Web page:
European Commission goes teleworking by default over COVID-19

Natasha Lomas

The European Commission is switching all staff in "non-critical functions" to remote working from next Monday in response to the COVID-19 pandemic.

In an email sent to staff today the Commission writes that president Ursula von der Leyen has activated a business continuity plan that requires all but those in "critical functions" to telework from next Monday.

Previously the EU's executive body had been implementing limited teleworking for high risk employees such as those returning from Italy for 14 days after their return.

It's not clear how many Commission staff are defined as carrying out "critical" functions -- but it seems likely that thousands will be working from home or remotely next week. In all, the Commission employs around 32,000 people.

Per the email, staff deemed to be carrying out a critical function will already have been informed they are expected to continue to present at work, with "modalities" and "guidelines" to explain working arrangement slated to follow "soon".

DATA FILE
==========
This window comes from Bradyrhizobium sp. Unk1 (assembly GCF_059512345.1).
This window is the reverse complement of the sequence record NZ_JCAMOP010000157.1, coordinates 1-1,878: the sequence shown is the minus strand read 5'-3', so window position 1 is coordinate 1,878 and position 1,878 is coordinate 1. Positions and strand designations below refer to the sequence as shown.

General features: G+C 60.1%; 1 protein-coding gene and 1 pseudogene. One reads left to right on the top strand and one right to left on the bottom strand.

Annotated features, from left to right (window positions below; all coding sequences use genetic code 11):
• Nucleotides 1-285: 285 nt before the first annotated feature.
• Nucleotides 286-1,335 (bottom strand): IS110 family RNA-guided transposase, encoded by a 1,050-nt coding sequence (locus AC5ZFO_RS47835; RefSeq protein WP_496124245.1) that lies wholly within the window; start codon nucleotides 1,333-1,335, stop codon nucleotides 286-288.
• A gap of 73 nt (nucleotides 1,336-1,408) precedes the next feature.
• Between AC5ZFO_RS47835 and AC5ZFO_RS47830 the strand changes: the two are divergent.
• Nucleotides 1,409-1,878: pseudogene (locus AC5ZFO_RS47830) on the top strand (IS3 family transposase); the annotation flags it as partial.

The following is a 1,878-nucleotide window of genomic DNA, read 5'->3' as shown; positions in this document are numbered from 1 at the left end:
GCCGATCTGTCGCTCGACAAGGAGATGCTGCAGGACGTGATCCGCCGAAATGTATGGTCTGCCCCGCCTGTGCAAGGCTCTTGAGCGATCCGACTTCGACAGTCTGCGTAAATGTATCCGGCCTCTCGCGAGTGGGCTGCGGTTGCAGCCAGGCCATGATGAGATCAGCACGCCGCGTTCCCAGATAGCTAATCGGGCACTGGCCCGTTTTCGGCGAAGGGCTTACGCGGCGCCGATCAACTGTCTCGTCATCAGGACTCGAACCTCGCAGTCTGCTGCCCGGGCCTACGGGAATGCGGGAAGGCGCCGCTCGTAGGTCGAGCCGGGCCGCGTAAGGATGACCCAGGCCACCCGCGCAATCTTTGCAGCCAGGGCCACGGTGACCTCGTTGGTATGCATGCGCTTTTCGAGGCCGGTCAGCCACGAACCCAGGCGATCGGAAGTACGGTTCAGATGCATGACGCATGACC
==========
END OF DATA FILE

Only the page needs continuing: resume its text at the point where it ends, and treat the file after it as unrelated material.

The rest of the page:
Earlier this week the European Parliament also told staff to prep for mass remote working Monday. Initially vulnerable staff with pre-existing health conditions had been told to telework to limit their risk of being exposed to the novel coronavirus. 

The Commission had also already been instructing staff to switch to videoconferencing for missions, meetings and committees where possible.

Belgium, where the Commission is mainly based, has been reporting rising numbers of cases of COVID-19. Today its federal health authority reported 85 new cases today -- bringing the total number of confirmed cases in the country to 399.

The Commission itself reported the first cases (two) of COVID-19 among staff earlier this month. 

In recent weeks a number of politicians in countries across Europe have also been confirmed as having contracted the novel coronavirus.